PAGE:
Wear Your Old Band T-Shirt to Work Day

This is Friday is the annual Wear Your Old Band T Shirt To Work Day. This brilliant initiative is the brainchild of 6 Music’s Steve Lamacq. To my mind it’s a great idea because it plugs into the passion we all have for our favourite bands, which often translates into buying their latest T-Shirts.

What Steve’s simple idea should do is make any sensible music fan go scurrying to their wardrobes and drawers for that Libertines/Metallica/La’s T- Shirt that you bought 20 years ago, loved to death and then proceeded to forget all about.

T-Shirts don’t exist in a vacuum. Like records they evoke memories and every T-Shirt or record in your collection normally has an association with a particular time of your life, good or bad. If a T-Shirt you own doesn’t have a good story attached to it then you may as well bin it. Did you buy it because you’d just been blown away by the band at a gig? Or conversely did you buy it before realising the band were terrible and you would be too embarrassed to be seen walking around in it? Were you wearing it the night you met the love of your life? Were they the first band you ever really loved?

I have a funny relationship with band T-Shirts. I wouldn’t be seen dead wearing a Charlatans T-Shirt to a Charlatans gig for example, although I like the group and would happily wear one of their T-Shirts at any other time. That might just be me because by the same token I’ve supported Liverpool all my life but I would never dream of wearing a Liverpool football shirt to the match. (Although I do bring out my lucky Liverpool scarf on big European nights and it definitely helped us beat Barcelona last year). This could just be a quirk of mine or it could be because I’m a bit of a music snob.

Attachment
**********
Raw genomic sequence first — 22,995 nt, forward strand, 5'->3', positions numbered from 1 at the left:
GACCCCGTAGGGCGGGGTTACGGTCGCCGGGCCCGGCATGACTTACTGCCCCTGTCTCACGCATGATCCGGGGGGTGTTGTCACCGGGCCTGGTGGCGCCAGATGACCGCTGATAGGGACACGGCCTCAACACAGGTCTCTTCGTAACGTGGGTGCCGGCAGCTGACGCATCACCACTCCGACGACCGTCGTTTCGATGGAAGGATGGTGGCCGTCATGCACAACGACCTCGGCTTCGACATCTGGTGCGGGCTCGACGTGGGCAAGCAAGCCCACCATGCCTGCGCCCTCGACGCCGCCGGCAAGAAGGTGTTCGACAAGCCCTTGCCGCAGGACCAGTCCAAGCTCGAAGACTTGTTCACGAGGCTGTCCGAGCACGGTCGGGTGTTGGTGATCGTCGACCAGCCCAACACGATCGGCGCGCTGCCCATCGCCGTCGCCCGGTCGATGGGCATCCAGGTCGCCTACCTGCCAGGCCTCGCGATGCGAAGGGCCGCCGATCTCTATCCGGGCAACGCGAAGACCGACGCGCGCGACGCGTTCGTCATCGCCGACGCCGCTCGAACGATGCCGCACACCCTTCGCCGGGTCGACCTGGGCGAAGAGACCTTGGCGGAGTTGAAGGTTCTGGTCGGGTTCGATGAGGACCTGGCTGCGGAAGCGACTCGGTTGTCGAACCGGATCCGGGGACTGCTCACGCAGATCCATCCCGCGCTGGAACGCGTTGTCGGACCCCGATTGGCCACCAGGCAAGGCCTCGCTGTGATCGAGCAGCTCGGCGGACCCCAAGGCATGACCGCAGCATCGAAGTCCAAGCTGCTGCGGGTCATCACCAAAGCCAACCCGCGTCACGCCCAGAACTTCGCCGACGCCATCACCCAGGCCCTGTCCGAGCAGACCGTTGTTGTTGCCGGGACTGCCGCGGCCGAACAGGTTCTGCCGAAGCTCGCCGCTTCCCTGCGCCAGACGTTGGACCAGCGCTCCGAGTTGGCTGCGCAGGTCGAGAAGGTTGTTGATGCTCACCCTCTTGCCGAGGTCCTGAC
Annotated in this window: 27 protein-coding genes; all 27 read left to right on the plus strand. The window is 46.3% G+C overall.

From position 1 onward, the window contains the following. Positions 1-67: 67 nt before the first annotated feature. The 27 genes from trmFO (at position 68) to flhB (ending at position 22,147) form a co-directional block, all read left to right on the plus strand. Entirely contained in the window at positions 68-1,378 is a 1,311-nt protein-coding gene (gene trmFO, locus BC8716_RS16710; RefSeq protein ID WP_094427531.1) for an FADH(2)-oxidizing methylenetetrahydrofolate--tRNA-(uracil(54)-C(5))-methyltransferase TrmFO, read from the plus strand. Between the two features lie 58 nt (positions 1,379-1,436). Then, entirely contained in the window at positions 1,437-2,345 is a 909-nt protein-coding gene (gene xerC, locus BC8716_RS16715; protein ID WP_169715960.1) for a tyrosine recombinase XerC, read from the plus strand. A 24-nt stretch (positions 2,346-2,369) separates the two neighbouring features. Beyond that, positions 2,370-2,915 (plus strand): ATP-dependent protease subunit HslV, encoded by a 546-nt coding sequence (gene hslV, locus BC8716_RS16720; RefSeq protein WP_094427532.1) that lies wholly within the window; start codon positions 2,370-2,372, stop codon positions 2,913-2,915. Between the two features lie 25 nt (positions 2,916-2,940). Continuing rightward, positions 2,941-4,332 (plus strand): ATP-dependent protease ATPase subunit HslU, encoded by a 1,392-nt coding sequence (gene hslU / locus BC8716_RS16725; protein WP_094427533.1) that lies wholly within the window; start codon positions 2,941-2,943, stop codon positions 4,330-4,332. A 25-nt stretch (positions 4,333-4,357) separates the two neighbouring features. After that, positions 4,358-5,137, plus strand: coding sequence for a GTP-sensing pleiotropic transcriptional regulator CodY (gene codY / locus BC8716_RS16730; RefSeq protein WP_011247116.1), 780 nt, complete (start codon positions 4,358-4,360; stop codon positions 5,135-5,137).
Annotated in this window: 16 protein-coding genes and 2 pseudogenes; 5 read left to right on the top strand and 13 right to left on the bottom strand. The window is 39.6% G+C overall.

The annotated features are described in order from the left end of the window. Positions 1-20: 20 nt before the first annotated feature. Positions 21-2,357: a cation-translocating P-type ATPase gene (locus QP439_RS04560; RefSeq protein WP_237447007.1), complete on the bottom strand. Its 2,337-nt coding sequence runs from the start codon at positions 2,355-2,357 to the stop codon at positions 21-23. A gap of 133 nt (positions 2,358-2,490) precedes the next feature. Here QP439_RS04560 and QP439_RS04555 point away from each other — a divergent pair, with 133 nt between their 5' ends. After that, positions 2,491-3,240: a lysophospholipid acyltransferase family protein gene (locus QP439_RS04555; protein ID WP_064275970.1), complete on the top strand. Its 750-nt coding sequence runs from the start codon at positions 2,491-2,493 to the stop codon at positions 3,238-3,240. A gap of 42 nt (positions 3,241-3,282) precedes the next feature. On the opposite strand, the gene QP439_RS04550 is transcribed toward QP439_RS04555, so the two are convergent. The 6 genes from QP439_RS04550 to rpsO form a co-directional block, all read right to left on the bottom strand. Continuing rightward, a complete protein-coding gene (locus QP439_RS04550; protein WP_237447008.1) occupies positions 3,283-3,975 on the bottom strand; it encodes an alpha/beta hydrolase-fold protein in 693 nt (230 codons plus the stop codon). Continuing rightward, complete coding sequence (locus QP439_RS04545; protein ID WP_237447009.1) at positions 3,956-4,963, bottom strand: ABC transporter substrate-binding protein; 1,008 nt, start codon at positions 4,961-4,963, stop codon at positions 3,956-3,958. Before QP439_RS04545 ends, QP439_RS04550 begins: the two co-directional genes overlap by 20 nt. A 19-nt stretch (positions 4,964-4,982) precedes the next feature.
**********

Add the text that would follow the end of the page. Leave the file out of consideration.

I was in the fortunate position of getting loads of free T-Shirts when the band T-Shirt phenomenon really took off in the late 80’s. I was lucky enough to be doing loads of freelance writing for the NME (with Lamacq amongst others) and so was being inundated with free records and T-Shirts from press and PR people. Some of the T-Shirts I received were from bands I loathed or had never heard of, some were cheap and nasty, but occasionally you hit the jackpot of quality T-Shirts that looked great and were from artists you really liked. I kept the good ones and generously gave the rubbish ones to easily impressed mates because I’m good like that.

The T-Shirt boom of that time appeared to be inspired by the band James, who had a great simple logo which just happened to look brilliant on a shirt. At one point everybody, everywhere seemed to have a James T-Shirt on. Personally that meant I wouldn’t be seen dead in one, although I actually quite liked them at the time. Then suddenly T-Shirts became almost as important as the music. Other Manchester bands from the time also went big on T-Shirts and Stone Roses and Happy Mondays logos were everywhere.